Plot #59

Lifting This Year’s Garlic

Last week I decided to lift the bulk of this year’s garlic crop. It’s technically a little early – according to a recent email from The Garlic Farm, at least – but as you can see below, one variety was quite badly hit with allium rust and I’d spotted signs of onion white rot in another, so I didn’t see much point in leaving it in the ground to get worse.

Here’s the state of the crop before harvesting:

June 2016 Garlic crop
Plenty of foliage, some of is a bit rusty, time to see what the bulbs are doing…

All seed garlic was bought from The Garlic Farm and planted out last September so it could over-winter.

1. ‘Extra Early Wight’ – a softneck variety that’s suitable for harvesting a little earlier than most.
2. ‘Elephant Garlic’ – a definite favourite, performed wonderfully well last year, cloves lasted for months and months.
3. ‘Carcasonne Wight’ – a hardneck variety that was supposed to be able to support flowers, and would have done if we hadn’t eaten the scapes…

I started with the ‘Carcasonne Wight’ and as I’d feared, more than half of it was infected with allium white rot, a nasty fungal infection that damages the stems and bulbs, reducing vigour and rendering cloves inedible:

June 2016 allium rot
Not what you want to see when you lift your garlic.

I cleaned up what I could, saving a few half-bulbs for immediate use, and set the rest for drying:

June 2016 - Carcasonne Wight harvest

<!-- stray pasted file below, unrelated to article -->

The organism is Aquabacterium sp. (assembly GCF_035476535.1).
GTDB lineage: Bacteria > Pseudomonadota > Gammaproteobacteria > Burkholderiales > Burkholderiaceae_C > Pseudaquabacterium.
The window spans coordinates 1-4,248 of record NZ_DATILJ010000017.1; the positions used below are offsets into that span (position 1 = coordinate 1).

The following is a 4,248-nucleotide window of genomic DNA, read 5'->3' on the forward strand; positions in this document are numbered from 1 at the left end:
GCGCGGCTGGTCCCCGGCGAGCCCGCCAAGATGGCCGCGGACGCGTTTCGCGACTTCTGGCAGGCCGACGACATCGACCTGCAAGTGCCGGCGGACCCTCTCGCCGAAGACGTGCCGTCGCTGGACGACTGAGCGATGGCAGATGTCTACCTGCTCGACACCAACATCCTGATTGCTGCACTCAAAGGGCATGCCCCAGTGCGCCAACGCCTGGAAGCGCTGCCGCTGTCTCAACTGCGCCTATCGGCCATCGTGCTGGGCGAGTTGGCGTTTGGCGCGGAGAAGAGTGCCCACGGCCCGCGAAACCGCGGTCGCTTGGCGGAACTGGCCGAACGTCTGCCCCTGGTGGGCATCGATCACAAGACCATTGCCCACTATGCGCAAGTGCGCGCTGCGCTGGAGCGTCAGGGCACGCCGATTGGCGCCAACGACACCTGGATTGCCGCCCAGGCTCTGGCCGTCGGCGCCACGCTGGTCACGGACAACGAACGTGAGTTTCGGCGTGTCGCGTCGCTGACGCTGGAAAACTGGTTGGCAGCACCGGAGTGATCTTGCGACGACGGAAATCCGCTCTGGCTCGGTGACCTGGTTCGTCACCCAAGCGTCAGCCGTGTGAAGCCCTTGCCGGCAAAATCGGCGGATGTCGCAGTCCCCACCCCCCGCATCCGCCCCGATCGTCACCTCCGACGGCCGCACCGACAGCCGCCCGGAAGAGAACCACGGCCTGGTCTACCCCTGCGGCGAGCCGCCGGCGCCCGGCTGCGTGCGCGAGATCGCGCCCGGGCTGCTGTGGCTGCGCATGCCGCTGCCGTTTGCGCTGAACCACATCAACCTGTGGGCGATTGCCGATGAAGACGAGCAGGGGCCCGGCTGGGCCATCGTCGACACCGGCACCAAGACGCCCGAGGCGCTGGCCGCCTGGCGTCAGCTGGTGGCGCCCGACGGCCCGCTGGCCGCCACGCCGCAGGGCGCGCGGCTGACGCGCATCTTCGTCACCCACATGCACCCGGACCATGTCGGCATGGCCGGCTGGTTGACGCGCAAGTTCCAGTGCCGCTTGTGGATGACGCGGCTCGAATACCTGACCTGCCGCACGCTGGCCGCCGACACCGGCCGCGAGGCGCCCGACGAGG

Not a great return on around 30 planted cloves.

Next to come out, the ‘Extra Early Wight’. Much better results from that one, only one bulb showed any signs of white rot, and that was cleanable and usable. The rest were quite badly affected with allium rust – a fungal infection that usually only affects the outer layers of the leaves and stems, so doesn’t damage the bulb – but once they were cleaned and trimmed I had three dozen bulbs to set out for drying in the greenhouse:

June 2016 Extra Early Wight harvest
Much better – 36 lovely cloves of good-sized garlic – enough to last all winter.

I’ve left the elephant garlic in the ground for now, but I might be tempted to lift that at the weekend, rather than risk any white rot creeping in. It’s such a great crop – flavourful without being too overpoweringly garlicky, and the cloves last for months if properly stored – that it would be a shame to lose any of it just for the sake of hoping for a few extra grams of weight.

I’ll be placing this year’s seed order with The Garlic Farm before too long. ‘Elephant’ and ‘Extra Early Wight’ are both definites, but I won’t be growing ‘Carcasonne Wight’ again.

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